Revisit Your Visual Indentity
July 31st, 2019
The idea of “digital Darwinism” is hardly a new concept, but it is increasingly more and more true when it comes to small business and survival. Its time to thrive and survive or fizzle and …
Much like a business plan or marketing strategy, brand identity and visuals are fluid and should be revisited often. These are NOT stagnant and rigid policies, but must be adapted and adjusted to suit different needs at different times in a business’s lifetime.
Feeling overwhelmed by this task? Start with a simple three step Style Guide:
These three areas should encompass how things look (and how they should not), where they should appear (colors, B/W), and a look and feel that is consistent.
Write out a list of personality traits and always refer back to them in your visuals.
Believability and trust are number one factors in a consumer’s decision to buy and these concepts start with your visuals.
One suggestion to keep authenticity in check is to write a list of DO NOT COMPROMISE clauses- things you will not sway on- things that create the foundation of your brand.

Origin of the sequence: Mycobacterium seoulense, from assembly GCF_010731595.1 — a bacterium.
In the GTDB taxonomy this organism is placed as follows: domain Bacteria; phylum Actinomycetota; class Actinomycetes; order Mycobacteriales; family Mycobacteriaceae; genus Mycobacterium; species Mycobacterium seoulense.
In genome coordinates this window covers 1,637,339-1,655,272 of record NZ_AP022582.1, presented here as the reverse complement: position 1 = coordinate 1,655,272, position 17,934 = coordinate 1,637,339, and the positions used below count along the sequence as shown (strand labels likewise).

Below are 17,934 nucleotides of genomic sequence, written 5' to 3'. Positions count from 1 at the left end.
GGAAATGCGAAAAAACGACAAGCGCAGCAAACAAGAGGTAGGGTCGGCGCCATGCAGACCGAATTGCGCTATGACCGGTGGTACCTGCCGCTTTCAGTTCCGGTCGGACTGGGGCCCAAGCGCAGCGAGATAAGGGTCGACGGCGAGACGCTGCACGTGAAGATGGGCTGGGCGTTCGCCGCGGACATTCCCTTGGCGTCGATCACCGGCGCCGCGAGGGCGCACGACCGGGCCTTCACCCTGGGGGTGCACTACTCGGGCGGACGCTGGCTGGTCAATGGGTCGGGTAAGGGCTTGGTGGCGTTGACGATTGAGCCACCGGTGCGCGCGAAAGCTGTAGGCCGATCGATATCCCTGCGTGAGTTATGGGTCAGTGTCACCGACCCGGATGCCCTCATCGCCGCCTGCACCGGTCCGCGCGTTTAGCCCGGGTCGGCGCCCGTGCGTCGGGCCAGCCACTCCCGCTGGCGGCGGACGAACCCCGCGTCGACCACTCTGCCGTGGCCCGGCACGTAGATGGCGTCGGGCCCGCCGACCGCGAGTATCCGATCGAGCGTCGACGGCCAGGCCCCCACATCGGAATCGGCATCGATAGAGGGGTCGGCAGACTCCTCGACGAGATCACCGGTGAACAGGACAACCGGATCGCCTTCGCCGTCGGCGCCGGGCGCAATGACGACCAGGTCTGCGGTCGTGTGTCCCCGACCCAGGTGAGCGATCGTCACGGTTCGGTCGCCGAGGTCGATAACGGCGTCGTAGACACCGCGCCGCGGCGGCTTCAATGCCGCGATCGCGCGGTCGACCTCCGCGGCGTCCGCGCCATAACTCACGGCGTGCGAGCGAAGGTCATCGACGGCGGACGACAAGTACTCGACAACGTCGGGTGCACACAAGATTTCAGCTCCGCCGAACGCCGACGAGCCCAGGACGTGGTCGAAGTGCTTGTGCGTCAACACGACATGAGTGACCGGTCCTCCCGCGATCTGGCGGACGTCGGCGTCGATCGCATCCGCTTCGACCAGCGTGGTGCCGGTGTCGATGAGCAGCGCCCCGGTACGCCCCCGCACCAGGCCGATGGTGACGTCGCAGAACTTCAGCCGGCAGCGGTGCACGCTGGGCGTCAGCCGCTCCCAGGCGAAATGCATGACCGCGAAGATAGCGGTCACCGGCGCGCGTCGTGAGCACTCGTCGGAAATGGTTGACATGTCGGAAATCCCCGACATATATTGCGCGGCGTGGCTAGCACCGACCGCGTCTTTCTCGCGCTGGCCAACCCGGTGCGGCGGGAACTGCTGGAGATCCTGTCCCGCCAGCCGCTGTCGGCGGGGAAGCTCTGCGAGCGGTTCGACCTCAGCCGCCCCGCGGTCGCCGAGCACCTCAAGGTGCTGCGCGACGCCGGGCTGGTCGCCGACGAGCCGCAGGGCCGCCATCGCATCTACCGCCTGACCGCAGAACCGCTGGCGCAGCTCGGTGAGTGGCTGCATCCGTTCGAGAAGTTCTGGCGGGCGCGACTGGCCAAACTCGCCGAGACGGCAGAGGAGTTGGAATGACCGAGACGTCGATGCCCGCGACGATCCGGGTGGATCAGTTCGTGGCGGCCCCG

Quick interjection here to make sure we understand the difference between branding and marketing. Branding is the reputation, how your business makes a customer feel, what they think based on what you put forth.
Marketing is the systematic effort to touch, connect with and engage the customer.
Another important note: it’s NEVER too late to consider your branding and visual identity. Even if its something that never quite made it to the top of the to-do list, take advantage of a slow period and revisit the three points above, creating a quick Style Guide.
Now that you have the overarching concepts nailed down, take the time to fine tune the key elements of your plan. For example, take a look at your social media platforms and ensure that your visual identity is consistent everywhere you are leaving a digital footprint.
Don’t forget to consider your offline marketing strategies, your “who we are” section (think: professional headshots, team photos, etc.) and consider using surveys to clock your progress while formulating your identity.